Hey US Military Members, Thank You For Your Service. Now, Do Yourself A Favor and Drink Some Kava
America’s military servicemen and women come back from combat with a range of issues, from PTSD to chronic pain and mental health problems. Many of them are researching alternative modalities to treat these conditions since psychiatric meds do not always work with every patient and masking these problems with alcohol only aggravates them. Pain medications such as oxycodone can be addictive, making the solution worse than the problem. Thankfully, there is an alternative, a traditional drink from the South Pacific named kava.
Islanders have used this plant for thousands of years in traditional ceremonies, and for recreation. Kava is a drink made from the root of the kava plant, a small shrub and a member of the pepper family. It just so happens that the plant’s effects make it a promising remedy for many issues combat veterans face. Combat is one of the most stressful situations a human being can endure; it is literally a life and death scenario that leaves many troops emotionally scarred. Thousands of troops have come home from Iraq and Afghanistan with severe cases of PTSD, which stands for Post Traumatic Stress Disorder.
Symptoms of PTSD include socially isolating oneself, an inability to sleep or concentrate, and hypervigilance. Those suffering from PTSD often have recurring nightmares and flashbacks stemming from the traumatizing event. Fortunately, kava’s sedating effects can help with the insomnia many PTSD sufferers face. In one study including 24 participants, kava was shown to be effective in treating insomnia compared to placebo. A later follow up study also indicated kava’s effectiveness in aiding sleep.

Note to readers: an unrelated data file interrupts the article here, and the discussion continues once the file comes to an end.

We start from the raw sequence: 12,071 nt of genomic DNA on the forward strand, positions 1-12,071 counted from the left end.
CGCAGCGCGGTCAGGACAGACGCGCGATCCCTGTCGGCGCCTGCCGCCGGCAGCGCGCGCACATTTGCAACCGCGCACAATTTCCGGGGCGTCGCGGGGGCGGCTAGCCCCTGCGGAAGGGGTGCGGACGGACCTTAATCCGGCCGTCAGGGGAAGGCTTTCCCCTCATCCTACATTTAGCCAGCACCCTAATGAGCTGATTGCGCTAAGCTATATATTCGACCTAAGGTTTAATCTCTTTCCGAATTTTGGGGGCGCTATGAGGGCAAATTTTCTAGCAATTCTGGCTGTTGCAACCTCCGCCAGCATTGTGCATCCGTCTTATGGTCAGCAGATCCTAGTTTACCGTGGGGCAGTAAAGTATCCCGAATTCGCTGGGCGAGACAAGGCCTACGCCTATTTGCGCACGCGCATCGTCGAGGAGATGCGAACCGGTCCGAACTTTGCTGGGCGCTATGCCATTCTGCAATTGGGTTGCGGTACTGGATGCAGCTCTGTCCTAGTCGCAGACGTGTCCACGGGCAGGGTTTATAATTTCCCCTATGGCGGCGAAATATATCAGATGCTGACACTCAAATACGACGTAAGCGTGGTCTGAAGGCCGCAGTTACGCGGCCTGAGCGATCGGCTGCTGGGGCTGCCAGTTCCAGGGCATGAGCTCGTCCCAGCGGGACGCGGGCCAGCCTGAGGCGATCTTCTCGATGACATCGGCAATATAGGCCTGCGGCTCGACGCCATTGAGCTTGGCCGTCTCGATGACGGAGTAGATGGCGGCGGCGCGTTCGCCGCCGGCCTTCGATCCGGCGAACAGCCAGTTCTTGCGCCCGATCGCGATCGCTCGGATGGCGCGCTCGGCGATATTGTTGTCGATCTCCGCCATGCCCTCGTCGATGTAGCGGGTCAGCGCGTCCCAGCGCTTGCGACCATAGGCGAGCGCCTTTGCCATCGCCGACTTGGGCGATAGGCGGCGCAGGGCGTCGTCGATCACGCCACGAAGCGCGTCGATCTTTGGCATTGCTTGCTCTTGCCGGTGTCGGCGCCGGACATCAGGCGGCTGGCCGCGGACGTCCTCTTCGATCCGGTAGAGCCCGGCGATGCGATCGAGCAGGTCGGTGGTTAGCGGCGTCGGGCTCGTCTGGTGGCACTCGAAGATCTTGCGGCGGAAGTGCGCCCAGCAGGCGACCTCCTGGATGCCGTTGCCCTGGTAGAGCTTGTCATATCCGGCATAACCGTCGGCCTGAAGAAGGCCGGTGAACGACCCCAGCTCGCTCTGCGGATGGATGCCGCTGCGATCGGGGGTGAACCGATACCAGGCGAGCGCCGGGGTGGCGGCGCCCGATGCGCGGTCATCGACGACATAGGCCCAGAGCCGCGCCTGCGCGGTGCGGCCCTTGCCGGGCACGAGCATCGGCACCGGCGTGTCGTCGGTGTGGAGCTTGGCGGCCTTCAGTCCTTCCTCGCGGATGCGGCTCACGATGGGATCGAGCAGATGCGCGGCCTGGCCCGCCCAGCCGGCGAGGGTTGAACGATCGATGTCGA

A side benefit of consuming kava is that it is typically consumed at special bars called kava bars. Going to a kava bar can help military veterans break through the self-isolation caused by PTSD. Kava bars tend to be warm, laid back and down to earth establishments where people from all walks of life are welcomed. There is a community atmosphere in a kava bar that is often absent from alcohol bars. Many kava bars feature a midnight shell slam, where everyone says “Bula” in unison before downing their discounted kava shell in under a minute. (“Bula” is the Fijian word for “cheers!”) There are group events and activities held, like musical acts, comedy routines and other happenings that help people come out of their shell. Some kava strains, such as those from the island of Fiji, have euphoric and uplifting effects that are conducive to socializing. Military veterans often have difficulty re-integrating into civilian society after combat tours. Getting out of the house and going to a kava bar can help.
Aside from emotional wounds, combat can cause physical scars and chronic pain resulting from injuries sustained in war. Using pain medications can often result in debilitating addictions that are difficult to overcome. Many kava strains produce a relaxing effect in the body that is effective for chronic pain. It has been used in the Pacific as a traditional analgesic for thousands of years. Kava has been shown to relieve muscle spasms and soreness, making it a potential replacement for muscle relaxants.
Colorado Springs’ large military community can benefit from the salutary effects of kava, by going to Ohana Kava Bar. Ohana has two locations, one in downtown Colorado Springs near Boulder and Tejon, and a new location on Academy Boulevard. If you have served your country and would like to inquire about kava as an alternative remedy, come down to Ohana and feel free to ask the owner Matt Clark or one of his many knowledgeable bartenders, known as “kava slingers.”